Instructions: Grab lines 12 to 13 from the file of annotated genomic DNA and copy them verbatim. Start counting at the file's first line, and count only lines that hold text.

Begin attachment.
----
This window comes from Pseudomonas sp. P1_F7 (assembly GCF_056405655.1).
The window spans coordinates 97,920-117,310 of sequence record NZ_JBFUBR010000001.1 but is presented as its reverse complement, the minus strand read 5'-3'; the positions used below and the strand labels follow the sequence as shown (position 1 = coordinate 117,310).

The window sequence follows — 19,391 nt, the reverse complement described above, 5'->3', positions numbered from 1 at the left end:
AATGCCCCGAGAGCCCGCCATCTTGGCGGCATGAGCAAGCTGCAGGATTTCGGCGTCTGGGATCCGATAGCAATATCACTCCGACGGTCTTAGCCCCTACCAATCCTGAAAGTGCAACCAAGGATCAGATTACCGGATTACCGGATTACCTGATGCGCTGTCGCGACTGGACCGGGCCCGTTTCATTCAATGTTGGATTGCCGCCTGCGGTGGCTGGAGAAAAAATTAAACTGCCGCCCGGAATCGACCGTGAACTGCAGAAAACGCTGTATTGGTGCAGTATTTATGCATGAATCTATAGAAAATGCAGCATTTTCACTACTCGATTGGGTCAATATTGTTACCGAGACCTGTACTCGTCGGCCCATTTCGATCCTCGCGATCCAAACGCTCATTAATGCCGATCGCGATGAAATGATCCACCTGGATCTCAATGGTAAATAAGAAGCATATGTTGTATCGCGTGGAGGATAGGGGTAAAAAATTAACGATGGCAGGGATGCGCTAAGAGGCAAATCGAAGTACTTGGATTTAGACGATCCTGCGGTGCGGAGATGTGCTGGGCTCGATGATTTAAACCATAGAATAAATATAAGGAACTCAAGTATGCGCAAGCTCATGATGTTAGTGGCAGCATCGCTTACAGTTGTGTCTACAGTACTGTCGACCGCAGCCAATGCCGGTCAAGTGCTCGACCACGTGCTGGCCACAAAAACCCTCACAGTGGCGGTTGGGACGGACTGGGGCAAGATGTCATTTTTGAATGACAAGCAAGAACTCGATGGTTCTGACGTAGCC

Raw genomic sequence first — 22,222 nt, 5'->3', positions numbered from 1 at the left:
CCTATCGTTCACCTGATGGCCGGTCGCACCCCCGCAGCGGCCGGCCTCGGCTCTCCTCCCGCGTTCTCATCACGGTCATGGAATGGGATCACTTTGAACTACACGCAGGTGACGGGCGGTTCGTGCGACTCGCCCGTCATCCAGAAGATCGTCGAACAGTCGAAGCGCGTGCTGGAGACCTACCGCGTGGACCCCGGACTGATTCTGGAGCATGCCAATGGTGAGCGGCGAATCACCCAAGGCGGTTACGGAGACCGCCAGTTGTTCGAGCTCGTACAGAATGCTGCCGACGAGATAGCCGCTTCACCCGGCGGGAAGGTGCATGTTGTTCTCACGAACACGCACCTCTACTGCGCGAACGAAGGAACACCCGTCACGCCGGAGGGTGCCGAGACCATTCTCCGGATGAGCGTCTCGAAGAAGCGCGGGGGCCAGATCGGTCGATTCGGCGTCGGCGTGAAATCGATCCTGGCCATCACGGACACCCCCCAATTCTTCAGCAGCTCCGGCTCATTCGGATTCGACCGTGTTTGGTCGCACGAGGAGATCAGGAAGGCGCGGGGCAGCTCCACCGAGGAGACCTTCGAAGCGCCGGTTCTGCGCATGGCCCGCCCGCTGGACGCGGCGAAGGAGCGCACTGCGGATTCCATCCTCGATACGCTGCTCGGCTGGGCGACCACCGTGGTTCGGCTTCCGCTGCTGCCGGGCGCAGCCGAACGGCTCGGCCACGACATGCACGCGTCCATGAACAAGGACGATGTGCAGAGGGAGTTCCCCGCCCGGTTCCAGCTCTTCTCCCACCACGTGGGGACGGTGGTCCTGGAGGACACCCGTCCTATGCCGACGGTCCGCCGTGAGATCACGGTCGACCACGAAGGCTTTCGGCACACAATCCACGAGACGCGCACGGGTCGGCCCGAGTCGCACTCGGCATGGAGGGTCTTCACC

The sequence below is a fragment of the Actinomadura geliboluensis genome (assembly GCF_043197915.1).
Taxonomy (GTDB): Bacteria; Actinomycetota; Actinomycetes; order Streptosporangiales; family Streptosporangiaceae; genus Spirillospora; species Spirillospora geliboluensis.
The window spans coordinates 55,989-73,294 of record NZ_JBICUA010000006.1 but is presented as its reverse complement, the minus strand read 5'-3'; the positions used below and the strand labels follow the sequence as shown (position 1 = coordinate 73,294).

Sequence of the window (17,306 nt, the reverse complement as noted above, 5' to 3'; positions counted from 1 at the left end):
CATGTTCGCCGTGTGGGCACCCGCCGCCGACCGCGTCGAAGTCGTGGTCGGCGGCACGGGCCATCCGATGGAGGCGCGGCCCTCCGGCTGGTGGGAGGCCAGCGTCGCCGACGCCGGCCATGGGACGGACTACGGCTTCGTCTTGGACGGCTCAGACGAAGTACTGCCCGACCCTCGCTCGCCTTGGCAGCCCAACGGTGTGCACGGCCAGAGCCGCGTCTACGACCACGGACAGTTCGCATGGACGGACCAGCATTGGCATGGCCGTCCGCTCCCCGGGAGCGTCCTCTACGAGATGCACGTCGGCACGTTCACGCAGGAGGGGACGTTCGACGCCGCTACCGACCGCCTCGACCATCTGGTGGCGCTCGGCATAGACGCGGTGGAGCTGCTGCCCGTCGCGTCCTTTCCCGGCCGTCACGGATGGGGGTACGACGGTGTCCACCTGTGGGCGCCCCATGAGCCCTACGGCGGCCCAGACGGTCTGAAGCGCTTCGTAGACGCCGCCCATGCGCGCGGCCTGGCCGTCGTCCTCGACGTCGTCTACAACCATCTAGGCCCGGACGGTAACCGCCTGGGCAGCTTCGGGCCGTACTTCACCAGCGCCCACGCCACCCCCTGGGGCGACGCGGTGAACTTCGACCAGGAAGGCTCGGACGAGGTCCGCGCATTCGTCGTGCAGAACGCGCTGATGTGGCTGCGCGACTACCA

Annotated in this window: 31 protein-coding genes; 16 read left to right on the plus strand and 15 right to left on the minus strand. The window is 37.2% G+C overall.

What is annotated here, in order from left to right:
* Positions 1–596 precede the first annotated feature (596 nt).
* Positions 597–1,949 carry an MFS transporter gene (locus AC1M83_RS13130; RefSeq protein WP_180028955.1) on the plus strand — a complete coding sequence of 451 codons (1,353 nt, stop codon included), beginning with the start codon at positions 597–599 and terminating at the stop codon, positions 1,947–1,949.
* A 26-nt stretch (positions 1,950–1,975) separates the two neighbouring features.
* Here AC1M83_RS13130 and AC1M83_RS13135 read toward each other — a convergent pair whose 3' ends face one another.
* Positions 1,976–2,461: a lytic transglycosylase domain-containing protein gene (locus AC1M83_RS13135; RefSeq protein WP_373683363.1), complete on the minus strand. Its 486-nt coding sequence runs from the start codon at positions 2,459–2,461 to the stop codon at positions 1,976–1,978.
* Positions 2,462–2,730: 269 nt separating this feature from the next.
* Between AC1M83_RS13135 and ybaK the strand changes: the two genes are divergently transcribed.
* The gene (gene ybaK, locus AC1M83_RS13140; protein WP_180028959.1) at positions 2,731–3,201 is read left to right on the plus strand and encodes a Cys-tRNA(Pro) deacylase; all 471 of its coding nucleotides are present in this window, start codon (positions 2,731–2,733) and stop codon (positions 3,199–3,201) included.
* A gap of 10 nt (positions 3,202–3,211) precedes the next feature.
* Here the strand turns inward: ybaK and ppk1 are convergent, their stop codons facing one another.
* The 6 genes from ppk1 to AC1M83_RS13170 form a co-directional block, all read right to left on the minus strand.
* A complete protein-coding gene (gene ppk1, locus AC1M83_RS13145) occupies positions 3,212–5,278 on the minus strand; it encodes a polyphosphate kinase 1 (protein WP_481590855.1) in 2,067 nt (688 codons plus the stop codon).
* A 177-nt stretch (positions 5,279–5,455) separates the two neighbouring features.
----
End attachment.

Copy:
Annotated in this window: 31 protein-coding genes; 16 read left to right on the plus strand and 15 right to left on the minus strand. The window is 37.2% G+C overall.

What is annotated here, in order from left to right: